Brookfield Junction - MISSING JUL 2015 LbNA # 15068 (ARCHIVED)
|Owner||Wisconsin Hiker |
|Placed Date||May 14 2005|
|Found By||samwashere |
|Last Update||Aug 28 2012 |
Last found/checked: 8-OCT-10 Box replaced & clues updated.
Time: 45-60 minutes
Terrain: Level but overgrown
Location: Travel to approximately 2830 N. Brookfield Road (~5 blocks north of North Avenue). Park your car in the gravel parking area on River Road, just west of Brookfield Road and north of the railroad tracks.
The first railroad in Wisconsin ran between Milwaukee and Waukesha and was completed in 1851. Two years later, in 1853, the first railroad depot was built in Brookfield. Subsequently destroyed by fire, the depot was replaced with this structure in 1867 (located between the two tracks). A community known as Brookfield Junction grew up here in the mid 1800s, at the point where the Milwaukee and Waukesha Railway tracks crossed the Milwaukee and Mississippi Railroad tracks. The community included a post office, saw mills, hotels, saloons, blacksmith shops and stores. Some of these buildings can still be seen in the area today. Fare from Brookfield to Waukesha was once about 10 cents.
In later years, the Hiawatha train (lounge cars designed by Brook Stevens) also traveled on these tracks. The Milwaukee Road had a corporate commitment to pure speed. It invested in locomotives and tracks able to rush trains for mile after mile at speeds above 100 mph. The heyday of Hiawathas began in the 1930s. With the end of global war in 1945, The Milwaukee Road set about asserting anew its access to the Pacific Northwest. It publicized its excellence and market access with an Olympian Hiawatha train, named for the state of Washington mountain range shielding Puget Sound. (The current Amtrak train that passes this station, the Empire Builder, travels from Chicago to Seattle.)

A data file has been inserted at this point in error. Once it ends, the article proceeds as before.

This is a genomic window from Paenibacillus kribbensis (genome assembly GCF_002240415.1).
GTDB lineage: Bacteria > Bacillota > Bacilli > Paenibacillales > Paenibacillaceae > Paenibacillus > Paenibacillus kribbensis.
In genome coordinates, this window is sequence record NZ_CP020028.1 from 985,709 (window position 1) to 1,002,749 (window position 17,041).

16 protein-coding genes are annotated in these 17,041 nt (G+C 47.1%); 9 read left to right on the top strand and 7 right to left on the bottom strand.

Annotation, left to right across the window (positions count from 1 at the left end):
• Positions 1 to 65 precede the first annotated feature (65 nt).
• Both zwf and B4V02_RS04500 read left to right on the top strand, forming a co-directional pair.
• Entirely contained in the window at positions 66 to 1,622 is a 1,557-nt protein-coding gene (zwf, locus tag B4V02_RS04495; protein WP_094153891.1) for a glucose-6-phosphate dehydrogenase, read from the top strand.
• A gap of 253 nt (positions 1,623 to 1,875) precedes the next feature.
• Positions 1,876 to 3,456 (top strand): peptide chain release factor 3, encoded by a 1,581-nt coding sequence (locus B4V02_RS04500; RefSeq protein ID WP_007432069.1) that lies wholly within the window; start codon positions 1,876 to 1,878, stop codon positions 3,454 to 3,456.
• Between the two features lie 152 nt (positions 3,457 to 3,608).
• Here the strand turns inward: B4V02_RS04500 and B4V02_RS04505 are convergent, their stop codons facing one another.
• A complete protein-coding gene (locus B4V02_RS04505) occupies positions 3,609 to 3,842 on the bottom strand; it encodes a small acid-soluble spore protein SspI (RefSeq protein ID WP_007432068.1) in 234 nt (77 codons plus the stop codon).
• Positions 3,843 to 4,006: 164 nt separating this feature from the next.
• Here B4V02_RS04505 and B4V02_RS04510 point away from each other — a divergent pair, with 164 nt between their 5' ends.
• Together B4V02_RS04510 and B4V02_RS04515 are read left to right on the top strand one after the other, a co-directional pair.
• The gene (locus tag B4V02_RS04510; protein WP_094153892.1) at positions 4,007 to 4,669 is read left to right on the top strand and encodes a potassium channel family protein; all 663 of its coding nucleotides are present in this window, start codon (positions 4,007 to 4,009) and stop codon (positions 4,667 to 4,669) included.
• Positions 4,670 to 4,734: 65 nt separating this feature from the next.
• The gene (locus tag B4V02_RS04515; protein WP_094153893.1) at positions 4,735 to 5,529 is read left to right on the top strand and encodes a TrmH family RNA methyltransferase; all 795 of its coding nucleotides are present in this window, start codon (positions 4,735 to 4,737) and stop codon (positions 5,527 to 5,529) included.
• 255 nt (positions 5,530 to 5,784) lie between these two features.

Another noteworthy train that traveled on these tracks was the “Cannonball”. Originally it ran from Chicago to Milwaukee then on to Watertown, Wisconsin, where it divided into two sections, one going to Madison, the other to Portage. Eventually the train was reduced to a commuter run, east in the morning from Watertown to Milwaukee and back to Watertown in the evening. The regulars considered it a rolling social club, especially on Friday nights when a festive atmosphere prevailed, complete with iced drinks furnished courtesy of specified commuters. Its last run was on July 31, 1972.
To start on your quest you must head south and cross the two active railroad tracks used by the Canadian Pacific Railway and Amtrak. The railroad depot constructed in 1867 is across the street, between the two sets of tracks.
Enter the Brookfield Recycling Center and walk along the roadway for a few minutes until you see an abandoned railroad track on the side of the road (before you reach the main gate). This track belonged to the Soo Line and was purchased by Waukesha County in the early 1980's. The spur went into Waukesha and serviced a Vitamin Products factory on Barker and North Avenue that was torn down to make way for Wynfield Estates, a subdivision.
Follow the tracks on the left (south) for approximately 15-25 minutes until you come to a trestle over the Fox River. WARNING: The tracks are somewhat overgrown – long pants are recommended!
When you reach the trestle, cross over it and then look carefully in the left (south) corner. The box is on a small shelf behind and near the top of the first trestle. Please reach in carefully so you don't push it too far in or knock it off.
You can return the way you came.